Raise your hand if you like arrogant people. I doubt if there are many readers raising their hands. There is something deeply unpleasant about arrogance. There's something ugly about that sense of "superiority and exaggerated self-importance", as well as the selfishness and smugness.
Back in January and February Sinn Fein president Mary Lou McDonald used the word "arrogant" when she blasted other political parties in the Irish Republic for denying her party a place in the next coalition government.
In fact it wasn't enough for her to say they were "arrogant", she described them as "incredibly arrogant".
"Arrogant" and "arrogance" are much-used words in the Sinn Fein lexicon, and arrogance is an accusation they often make about others.
In January 2017, when Martin McGuinness resigned as Deputy First Minister and collapsed devolution, he said that Sinn Fein would not tolerate the arrogance of Arlene Foster and the DUP.
Indeed, Sinn Fein kept repeating the accusation throughout that year, even expanding it into "deep-seated arrogance".
In May 2018 Sinn Fein was back at it again and accused Arlene Foster of "the same old arrogance" when she said that Irish nationalism was "narrow and exclusive".
Last year the party even produced a local government election video with Michelle O'Neill telling people to "stand firm against the arrogance of the DUP" by voting Sinn Fein.
However, the events surrounding the Bobby Storey funeral have exposed the arrogance of Sinn Fein itself in a way we have not seen for some time.
On April 9 Michelle O'Neill said about Covid-19: "The rules are there for a reason. Everybody needs to follow the rules. No one is exempt from the rules."
Yet Sinn Fein did not follow the rules and, obviously, believed its was exempt from the rules.
The rules were for everybody else, but not for them.
It was pure arrogance and everyone knew it. The sense of superiority and the exaggerated self-importance were there to be seen.
As usual, Sinn Fein tried to brazen it out, because that is its default position.
Sinn Fein will always try to brazen it out. It will display no shame, exhibit no embarrassment and admit no fault. It is in the DNA of Sinn Fein - Do Not Admit.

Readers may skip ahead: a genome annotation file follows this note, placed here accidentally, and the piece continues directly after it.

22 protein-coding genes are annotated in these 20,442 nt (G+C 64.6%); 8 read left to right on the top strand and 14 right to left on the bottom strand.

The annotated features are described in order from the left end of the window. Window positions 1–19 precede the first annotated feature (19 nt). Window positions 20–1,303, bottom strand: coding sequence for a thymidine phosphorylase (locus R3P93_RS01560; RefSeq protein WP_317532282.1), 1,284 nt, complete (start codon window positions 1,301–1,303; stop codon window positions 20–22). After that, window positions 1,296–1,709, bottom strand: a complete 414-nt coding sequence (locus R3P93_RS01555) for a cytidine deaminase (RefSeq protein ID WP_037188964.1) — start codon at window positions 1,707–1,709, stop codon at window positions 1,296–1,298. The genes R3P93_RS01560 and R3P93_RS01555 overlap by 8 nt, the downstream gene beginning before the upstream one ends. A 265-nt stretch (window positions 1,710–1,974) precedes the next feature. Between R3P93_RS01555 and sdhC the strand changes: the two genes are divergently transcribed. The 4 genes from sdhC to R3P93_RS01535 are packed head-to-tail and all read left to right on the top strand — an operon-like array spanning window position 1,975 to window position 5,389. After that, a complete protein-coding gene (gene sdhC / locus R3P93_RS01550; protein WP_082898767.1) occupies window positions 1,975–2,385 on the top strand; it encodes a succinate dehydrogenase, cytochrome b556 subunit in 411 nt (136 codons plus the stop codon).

Remember how long it took for Sinn Fein to come to terms with Barry McElduff's horrendous Kingsmill tweet? Remember how long it took for him to resign? And remember how soon he was back as an elected representative?
That same arrogance came through in the early responses from Sinn Fein about the Bobby Storey funeral, with Mary Lou McDonald attempting to deflect legitimate criticism by dismissing it as "political point-scoring".
It's a tactic the party often uses, as if the issue did not deserve an answer and merited only disdain.
That's why it was right for unionist politicians Sammy Wilson and Doug Beattie to call out Sinn Fein arrogance.
Both the DUP and the UUP were on message there and they were saying what a lot of people - unionist, nationalist and other - were thinking.
Sinn Fein must have hoped that it would all go away and the spotlight would move somewhere else, but the focus moved to Belfast City Council and the preferential treatment for the Storey funeral at Roselawn. It was one rule for every other family that day and special treatment for Sinn Fein.
That episode has yet to be properly explored and explained, but there can be no doubt about the arrogance of Sinn Fein in expecting preferential treatment and, presumably, asking for it.
The world of Sinn Fein is an Orwellian world, where everyone is equal, but some are more equal than others - as long as it's them.
Twenty years ago when Sinn Fein and IRA personnel were discovered in Colombia, the home of the Farc narco-terrorists, one Irish newspaper carried an article on the Sinn Fein response under the headline 'Sinn Fein arrogance'. Twenty years later that arrogance is still there.
And that's the irony of it all: the party that accuses every other large party of arrogance is actually more guilty than any other of that very thing.